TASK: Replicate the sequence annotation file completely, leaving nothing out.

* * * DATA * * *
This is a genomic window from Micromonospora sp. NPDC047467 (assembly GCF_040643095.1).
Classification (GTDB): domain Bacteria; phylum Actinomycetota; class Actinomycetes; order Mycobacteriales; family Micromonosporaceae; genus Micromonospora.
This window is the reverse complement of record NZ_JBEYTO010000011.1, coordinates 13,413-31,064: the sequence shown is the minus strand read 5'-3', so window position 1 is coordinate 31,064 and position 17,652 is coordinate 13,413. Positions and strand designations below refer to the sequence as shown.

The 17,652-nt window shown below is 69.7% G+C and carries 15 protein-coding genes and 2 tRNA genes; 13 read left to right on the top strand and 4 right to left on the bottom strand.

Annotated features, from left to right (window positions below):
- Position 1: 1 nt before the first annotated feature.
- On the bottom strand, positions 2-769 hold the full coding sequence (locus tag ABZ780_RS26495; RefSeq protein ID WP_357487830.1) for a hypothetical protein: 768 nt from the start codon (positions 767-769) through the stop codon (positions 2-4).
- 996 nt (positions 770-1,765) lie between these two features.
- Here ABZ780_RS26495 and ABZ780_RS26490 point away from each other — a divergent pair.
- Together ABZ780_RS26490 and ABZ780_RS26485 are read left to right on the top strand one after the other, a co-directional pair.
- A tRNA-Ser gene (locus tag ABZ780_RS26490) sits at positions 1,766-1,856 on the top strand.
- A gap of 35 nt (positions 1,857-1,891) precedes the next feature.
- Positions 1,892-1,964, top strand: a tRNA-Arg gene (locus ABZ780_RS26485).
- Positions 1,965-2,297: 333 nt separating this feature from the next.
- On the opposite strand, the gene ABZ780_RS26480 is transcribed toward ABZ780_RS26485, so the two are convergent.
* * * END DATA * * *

This is a genomic window from Micromonospora sp. NPDC047467 (assembly GCF_040643095.1).
Classification (GTDB): domain Bacteria; phylum Actinomycetota; class Actinomycetes; order Mycobacteriales; family Micromonosporaceae; genus Micromonospora.
This window is the reverse complement of record NZ_JBEYTO010000011.1, coordinates 13,413-31,064: the sequence shown is the minus strand read 5'-3', so window position 1 is coordinate 31,064 and position 17,652 is coordinate 13,413. Positions and strand designations below refer to the sequence as shown.

The 17,652-nt window shown below is 69.7% G+C and carries 15 protein-coding genes and 2 tRNA genes; 13 read left to right on the top strand and 4 right to left on the bottom strand.

Annotated features, from left to right (window positions below):
- Position 1: 1 nt before the first annotated feature.
- On the bottom strand, positions 2-769 hold the full coding sequence (locus tag ABZ780_RS26495; RefSeq protein ID WP_357487830.1) for a hypothetical protein: 768 nt from the start codon (positions 767-769) through the stop codon (positions 2-4).
- 996 nt (positions 770-1,765) lie between these two features.
- Here ABZ780_RS26495 and ABZ780_RS26490 point away from each other — a divergent pair.
- Together ABZ780_RS26490 and ABZ780_RS26485 are read left to right on the top strand one after the other, a co-directional pair.
- A tRNA-Ser gene (locus tag ABZ780_RS26490) sits at positions 1,766-1,856 on the top strand.
- A gap of 35 nt (positions 1,857-1,891) precedes the next feature.
- Positions 1,892-1,964, top strand: a tRNA-Arg gene (locus ABZ780_RS26485).
- Positions 1,965-2,297: 333 nt separating this feature from the next.
- On the opposite strand, the gene ABZ780_RS26480 is transcribed toward ABZ780_RS26485, so the two are convergent.